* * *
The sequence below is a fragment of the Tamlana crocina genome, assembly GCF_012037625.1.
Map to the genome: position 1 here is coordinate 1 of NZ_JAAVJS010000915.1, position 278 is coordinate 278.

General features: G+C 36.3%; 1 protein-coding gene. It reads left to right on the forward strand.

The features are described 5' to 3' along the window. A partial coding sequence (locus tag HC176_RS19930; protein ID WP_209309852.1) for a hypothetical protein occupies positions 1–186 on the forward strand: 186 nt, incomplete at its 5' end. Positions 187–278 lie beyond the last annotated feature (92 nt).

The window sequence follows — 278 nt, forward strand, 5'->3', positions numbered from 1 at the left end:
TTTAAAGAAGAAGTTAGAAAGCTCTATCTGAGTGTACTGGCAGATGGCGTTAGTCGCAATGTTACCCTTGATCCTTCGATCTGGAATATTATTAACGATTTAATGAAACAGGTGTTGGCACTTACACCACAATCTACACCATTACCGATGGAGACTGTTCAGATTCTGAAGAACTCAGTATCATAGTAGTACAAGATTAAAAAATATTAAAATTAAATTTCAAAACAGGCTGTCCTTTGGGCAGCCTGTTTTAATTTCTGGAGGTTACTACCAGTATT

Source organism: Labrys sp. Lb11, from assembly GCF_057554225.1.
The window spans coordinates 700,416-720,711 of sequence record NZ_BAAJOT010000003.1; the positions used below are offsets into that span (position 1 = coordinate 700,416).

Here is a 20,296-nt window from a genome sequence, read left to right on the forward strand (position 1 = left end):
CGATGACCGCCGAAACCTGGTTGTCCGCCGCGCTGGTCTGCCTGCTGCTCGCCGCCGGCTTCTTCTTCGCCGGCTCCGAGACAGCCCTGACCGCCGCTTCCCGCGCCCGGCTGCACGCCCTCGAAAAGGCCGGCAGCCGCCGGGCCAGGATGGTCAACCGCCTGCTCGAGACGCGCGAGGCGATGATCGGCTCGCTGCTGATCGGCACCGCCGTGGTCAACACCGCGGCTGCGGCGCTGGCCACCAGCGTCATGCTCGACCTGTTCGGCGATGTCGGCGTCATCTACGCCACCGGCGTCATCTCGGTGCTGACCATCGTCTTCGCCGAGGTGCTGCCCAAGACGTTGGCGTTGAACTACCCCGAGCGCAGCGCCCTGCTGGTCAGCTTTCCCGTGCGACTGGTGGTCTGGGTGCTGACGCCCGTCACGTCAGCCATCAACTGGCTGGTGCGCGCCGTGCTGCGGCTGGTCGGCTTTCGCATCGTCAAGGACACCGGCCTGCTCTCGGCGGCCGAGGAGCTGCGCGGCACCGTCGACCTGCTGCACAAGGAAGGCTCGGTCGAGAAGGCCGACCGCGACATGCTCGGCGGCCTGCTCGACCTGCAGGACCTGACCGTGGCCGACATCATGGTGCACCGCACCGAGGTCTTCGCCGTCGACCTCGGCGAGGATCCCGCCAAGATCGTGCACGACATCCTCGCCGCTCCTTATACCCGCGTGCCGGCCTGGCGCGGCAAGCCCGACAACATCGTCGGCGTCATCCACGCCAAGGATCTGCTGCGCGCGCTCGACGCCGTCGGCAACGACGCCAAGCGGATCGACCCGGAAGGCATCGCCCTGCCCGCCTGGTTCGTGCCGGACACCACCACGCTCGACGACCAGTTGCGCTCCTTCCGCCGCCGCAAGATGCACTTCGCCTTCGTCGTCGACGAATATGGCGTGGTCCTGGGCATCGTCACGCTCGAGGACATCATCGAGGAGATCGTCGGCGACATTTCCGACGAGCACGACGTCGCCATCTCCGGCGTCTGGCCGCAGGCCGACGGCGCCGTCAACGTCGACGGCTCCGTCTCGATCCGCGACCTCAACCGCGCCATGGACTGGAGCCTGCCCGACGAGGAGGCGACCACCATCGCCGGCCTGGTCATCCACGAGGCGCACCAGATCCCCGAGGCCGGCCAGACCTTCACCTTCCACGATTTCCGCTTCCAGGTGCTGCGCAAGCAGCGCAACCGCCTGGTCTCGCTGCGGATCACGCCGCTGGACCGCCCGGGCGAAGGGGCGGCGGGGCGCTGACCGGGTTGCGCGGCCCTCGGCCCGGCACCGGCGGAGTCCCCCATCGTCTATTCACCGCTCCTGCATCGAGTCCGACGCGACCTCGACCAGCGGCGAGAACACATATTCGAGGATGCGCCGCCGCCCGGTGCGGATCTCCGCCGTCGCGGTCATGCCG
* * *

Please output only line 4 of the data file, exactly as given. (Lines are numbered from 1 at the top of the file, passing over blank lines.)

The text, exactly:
The features are described 5' to 3' along the window. A partial coding sequence (locus tag HC176_RS19930; protein ID WP_209309852.1) for a hypothetical protein occupies positions 1–186 on the forward strand: 186 nt, incomplete at its 5' end. Positions 187–278 lie beyond the last annotated feature (92 nt).